AMT graduates are in high demand in the aviation job market
Published in the September 28 – October 11, 2016 issue of Morgan Hill Life
By Lauren Newcomb
More than 895 million passengers traveled on airline flights through U.S. airports in 2015, a record high, according to the Bureau of Transportation Statistics. All those travelers’ lives depended upon the high standards of airplane maintenance from professionally-skilled mechanics like those trained at Gavilan Community College Aviation Maintenance Technology program.
Gavilan’s AMT program started at the Hollister Municipal Airport decades ago where students learned in World War II-era military structures. In 2010 it was announced that the program would move to the county’s San Martin Airport. However, it took time and several different concepts before the current plan was able to move forward. In the interim, classes were held on the main campus in Gilroy, and some labs were held in rented hangar space at the San Martin Airport.
The hard work paid off. Campus officials and instructors and members of the community celebrated the Sept. 13 grand opening of a brand-new hangar and a modern classroom facility, specially built using Gavilan’s facility bond measure E money, to serve as the permanent home of the AMT program.
Passenger safety is of utmost importance for airlines, so that’s why they require highly-skilled employees to maintain the engines, propellers, the airframe and other components of modern passenger airplanes, said Herb Spenner, senior instructor with Gavilan’s program.
“A plane has to fly,” he said. “If the plane breaks down, you can’t just pull over to the side of the road.”
Students at Gavilan’s AMT program learn early in their studies that aviation maintenance is quite a bit different from automotive maintenance — and the stakes are much higher.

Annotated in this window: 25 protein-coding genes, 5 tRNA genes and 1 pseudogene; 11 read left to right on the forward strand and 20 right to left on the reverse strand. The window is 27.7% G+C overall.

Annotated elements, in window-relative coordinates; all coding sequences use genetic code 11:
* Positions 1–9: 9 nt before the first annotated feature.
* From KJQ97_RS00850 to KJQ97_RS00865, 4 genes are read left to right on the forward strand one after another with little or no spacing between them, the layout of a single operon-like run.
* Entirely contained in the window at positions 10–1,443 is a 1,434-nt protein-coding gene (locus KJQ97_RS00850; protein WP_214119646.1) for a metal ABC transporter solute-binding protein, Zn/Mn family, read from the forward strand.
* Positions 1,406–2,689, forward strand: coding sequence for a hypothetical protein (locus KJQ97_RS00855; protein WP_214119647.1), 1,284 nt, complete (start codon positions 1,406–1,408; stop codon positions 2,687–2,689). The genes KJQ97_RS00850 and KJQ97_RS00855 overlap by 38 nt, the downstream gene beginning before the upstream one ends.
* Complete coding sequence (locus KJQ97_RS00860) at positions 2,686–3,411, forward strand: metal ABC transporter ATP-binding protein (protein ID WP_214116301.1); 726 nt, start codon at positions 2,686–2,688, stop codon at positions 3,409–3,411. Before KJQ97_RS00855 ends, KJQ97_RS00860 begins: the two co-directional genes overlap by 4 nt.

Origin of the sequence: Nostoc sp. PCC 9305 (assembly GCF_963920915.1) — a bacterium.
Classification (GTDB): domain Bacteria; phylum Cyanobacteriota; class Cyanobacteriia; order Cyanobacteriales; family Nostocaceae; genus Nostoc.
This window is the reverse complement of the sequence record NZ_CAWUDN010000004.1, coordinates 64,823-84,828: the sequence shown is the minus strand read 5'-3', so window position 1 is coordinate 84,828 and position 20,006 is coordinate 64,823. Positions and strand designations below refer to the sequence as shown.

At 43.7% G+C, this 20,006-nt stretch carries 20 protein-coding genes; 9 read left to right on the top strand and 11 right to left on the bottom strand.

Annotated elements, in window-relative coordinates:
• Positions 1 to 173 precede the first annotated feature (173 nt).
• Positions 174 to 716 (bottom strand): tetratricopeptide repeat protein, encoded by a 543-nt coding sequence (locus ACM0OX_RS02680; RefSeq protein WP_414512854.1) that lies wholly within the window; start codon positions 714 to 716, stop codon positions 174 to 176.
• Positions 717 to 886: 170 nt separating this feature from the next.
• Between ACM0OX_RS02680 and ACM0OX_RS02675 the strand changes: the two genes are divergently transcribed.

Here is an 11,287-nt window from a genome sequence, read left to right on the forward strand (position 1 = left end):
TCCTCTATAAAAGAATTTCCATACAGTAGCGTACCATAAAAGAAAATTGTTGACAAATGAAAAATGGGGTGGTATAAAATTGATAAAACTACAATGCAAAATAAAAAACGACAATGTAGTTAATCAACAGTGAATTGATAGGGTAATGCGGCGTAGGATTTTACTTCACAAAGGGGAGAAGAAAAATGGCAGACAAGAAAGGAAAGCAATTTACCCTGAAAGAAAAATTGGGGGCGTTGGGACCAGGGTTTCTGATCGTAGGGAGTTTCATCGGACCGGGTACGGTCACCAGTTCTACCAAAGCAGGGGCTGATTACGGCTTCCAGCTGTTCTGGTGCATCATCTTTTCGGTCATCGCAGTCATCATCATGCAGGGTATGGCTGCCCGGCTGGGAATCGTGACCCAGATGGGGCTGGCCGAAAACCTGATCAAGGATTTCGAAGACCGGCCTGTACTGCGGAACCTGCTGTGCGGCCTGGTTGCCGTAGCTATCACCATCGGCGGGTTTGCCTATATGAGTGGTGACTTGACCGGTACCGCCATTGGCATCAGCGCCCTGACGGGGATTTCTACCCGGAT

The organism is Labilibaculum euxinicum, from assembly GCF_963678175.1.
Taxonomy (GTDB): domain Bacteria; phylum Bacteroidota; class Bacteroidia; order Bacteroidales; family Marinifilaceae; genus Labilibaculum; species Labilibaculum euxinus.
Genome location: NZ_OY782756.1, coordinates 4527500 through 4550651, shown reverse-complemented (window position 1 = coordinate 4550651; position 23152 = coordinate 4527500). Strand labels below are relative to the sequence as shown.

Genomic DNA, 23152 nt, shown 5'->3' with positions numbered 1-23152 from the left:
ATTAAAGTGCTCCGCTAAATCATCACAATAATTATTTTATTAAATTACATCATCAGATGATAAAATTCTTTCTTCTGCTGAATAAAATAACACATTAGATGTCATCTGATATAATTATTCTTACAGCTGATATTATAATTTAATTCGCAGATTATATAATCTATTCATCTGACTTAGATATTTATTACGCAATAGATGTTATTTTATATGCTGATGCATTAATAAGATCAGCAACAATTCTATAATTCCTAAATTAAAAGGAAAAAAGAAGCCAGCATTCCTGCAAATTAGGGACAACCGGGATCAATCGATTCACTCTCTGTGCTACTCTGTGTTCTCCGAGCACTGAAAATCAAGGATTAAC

The AMT program lasts two years, or a total of 1,900 hours. Students finish when they become an FAA-certified mechanic.
“We can do welding, riveting, and machine work here,” Spenner said. “It’s much more than a standard hangar — it’s a lab as well.”
The new facility at the San Martin Airport took six years to get through roadblocks to build. The AMT program is exclusively for aviation maintenance. The students do not learn to fly the planes or do airport administration. The program’s focus on only maintenance instruction makes it very detailed and intensive. Students learn the strict FAA requirements for proper aircraft maintenance.
Gavilan’s AMT program is now the only such program left in a region served by the FAA’s Flight Standards District Office that ranges from San Francisco to Salinas. Making the move from Hollister to San Martin increases exposure for Gavilan College and also opens the program to more people in the South Valley.
After receiving their FAA certifications, AMT graduates are in high demand in the job market. “We have graduates working down in Salinas on multi-million dollar World War II fighter plane restorations,” Spenner said. “We have people up at Morell Space Systems where they build satellites. I asked them why, because we don’t teach anything about satellites. They said that nobody does, but that we’re the only ones who teach that level of discipline needed to work on their satellites.”
Many graduates go on to work at United Airlines and other airlines. One Gavilan graduate now works as a pilot and mechanic in Alaska. Another graduate maintains the CalStar helicopter that flies out of the San Martin Airport.
Demand for A&Ps is increasing because many in the profession are retiring. Airlines have a high demand for people trained in aviation maintenance, so students who successfully complete Gavilan’s AMT program can be almost sure of finding a well-paying job. With the opening of this new facility, Gavilan can expand its current enrollment of 25 to 30 students to as many as 50 students.